Io Capitano | Picturehouse Recommends

Matteo Garrone's powerfully moving Academy Award nominee paints a vivid portrait of the migrant crisis, anchored by two outstanding debut performances.

Hanna Flint

02 Apr 24

Matteo Garrone

Release Date
5 April


Seydou Sarr, Moustapha Fall


Running Time
122 mins

Io Capitano captures the heroic journey of two adventurous teens crossing vast seas of sand and water to achieve their dreams.

In Dakar, Senegal, Seydou (Seydou Sarr) and his cousin, Moussa (Moustapha Fall), are willing to leave their loving families and travel to Europe to see their musical pursuits come to fruition. Harsh reality collides with youthful ambition in two-time BAFTA-nominee Matteo Garrone's powerfully moving drama, which has earned worldwide acclaim since it premiered at the 80th Venice Film Festival.

This poignant epic won the Silver Lion for Garrone's compelling direction and Best Young Actor for Sarr's performance. It also competed for Best International Feature at this year's Academy Awards – the first Oscar nomination for one of cinema's most exciting filmmakers.

Garrone's big-screen forays into crime (Gomorrah), fantasy (Pinocchio) and comedy (Reality) have produced critical hit after hit. Now he has turned to the real-life stories of migrants searching for a better life in this tale of hope and resilience. He worked with many script consultants who have made this journey themselves to ensure the story's authenticity, and on a visit to a refugee shelter in Sicily, the filmmaker heard the striking story of a 15-year-old boy tasked with steering a boat carrying 250 people across the Mediterranean, despite having no navigation skills. It's a dangerous ploy used by people smugglers to avoid facing Italian prosecution themselves, leaving the refugee "captains" at the mercy of the Italian courts, and it was this boy's story that inspired the film's title.

Yet this cinematic voyage begins long before the eponymous "io capitano" sets sail. It offers "a reverse shot of what we are used to seeing," says Garrone, so audiences get a better understanding of the lives led by those ready to risk it all for the promise of a better future. "We are used to having the camera in Europe, watching people arriving over the sea, sometimes alive, sometimes dead. I wanted to show the part we should know about but don't," he says.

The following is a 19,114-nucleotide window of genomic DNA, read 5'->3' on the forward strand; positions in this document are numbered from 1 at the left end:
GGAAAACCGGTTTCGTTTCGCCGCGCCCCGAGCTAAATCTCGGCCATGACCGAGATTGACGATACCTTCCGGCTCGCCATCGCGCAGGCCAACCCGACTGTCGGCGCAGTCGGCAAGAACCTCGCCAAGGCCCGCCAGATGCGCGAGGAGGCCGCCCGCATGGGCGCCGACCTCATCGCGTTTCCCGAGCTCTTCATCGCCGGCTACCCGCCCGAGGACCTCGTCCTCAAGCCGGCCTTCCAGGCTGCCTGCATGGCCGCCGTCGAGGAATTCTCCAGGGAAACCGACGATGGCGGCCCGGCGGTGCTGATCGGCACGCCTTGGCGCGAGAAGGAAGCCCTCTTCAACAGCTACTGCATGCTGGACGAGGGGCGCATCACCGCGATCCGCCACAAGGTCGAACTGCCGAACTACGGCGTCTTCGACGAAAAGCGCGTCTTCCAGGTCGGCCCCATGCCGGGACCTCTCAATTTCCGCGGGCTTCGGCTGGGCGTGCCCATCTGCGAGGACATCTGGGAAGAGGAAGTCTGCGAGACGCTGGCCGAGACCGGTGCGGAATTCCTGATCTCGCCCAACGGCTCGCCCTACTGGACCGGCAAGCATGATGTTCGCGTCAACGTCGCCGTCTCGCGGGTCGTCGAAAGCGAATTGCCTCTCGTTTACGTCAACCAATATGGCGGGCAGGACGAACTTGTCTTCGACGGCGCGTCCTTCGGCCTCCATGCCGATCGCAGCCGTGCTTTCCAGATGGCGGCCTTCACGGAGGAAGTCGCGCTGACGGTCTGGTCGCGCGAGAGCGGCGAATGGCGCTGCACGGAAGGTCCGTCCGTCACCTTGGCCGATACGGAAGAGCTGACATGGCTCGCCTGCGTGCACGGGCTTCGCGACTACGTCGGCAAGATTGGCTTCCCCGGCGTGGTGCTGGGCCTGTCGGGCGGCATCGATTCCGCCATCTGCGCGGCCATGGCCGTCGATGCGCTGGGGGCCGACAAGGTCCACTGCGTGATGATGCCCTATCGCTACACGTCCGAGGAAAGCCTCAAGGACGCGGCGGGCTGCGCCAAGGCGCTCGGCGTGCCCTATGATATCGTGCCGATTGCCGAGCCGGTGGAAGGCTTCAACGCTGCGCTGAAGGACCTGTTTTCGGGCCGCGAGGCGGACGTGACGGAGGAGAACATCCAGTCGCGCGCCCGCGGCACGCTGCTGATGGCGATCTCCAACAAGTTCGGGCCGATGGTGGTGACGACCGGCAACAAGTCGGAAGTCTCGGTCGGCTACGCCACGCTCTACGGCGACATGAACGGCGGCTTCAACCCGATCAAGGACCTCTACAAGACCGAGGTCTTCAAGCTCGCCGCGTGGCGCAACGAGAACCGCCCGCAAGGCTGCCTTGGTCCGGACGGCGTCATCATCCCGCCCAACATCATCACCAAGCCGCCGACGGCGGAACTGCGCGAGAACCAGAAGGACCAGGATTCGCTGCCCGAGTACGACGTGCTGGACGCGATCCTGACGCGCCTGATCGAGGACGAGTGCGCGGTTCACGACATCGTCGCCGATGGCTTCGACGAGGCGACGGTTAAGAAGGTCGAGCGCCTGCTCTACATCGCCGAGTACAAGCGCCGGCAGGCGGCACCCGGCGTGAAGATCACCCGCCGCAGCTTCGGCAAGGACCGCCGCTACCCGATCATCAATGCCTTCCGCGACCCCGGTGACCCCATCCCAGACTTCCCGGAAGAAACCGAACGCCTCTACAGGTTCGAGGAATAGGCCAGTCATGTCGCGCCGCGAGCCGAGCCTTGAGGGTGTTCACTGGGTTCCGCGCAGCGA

From the vibrant culture of Senegal through the Sahara desert and into the treacherous Libyan underworld, Garrone paints a nerve-wracking portrait of the migrant crisis via a coming-of-age tale anchored by two outstanding debut performances. Sarr and Fall show a winning combination of raw earnestness and affecting depth as Seydou and Moussa's trip becomes a perilous adventure.

"They want to travel and know the world – just like we do," says Garrone. "They see people their age travelling from France to Senegal and they don't understand why they are not allowed to do the same thing, heading the other way. The story of that kind of migration is not very much told in films."

It's not often told with such seamless flourishes of cinematography, either. Deadline's Damon Wise says the cinematography captures the boys' dangerous journey across the Sahara "with stunning, immersive immediacy".

Even at its most visually sublime and in moments of despair, Garrone always remembers the optimistic soul of its lead. "There are small triumphs and warm kindnesses that provide glimmers of hope for humanity," enthuses IndieWire's Leila Latif.

In these uncertain times, Seydou's defiant endurance is certainly a balm to behold and Io Capitano is an against-the-odds epic to leave audiences in awe of the human spirit.   Hanna Flint

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Io Capitano is in cinemas from 5 April Book Now!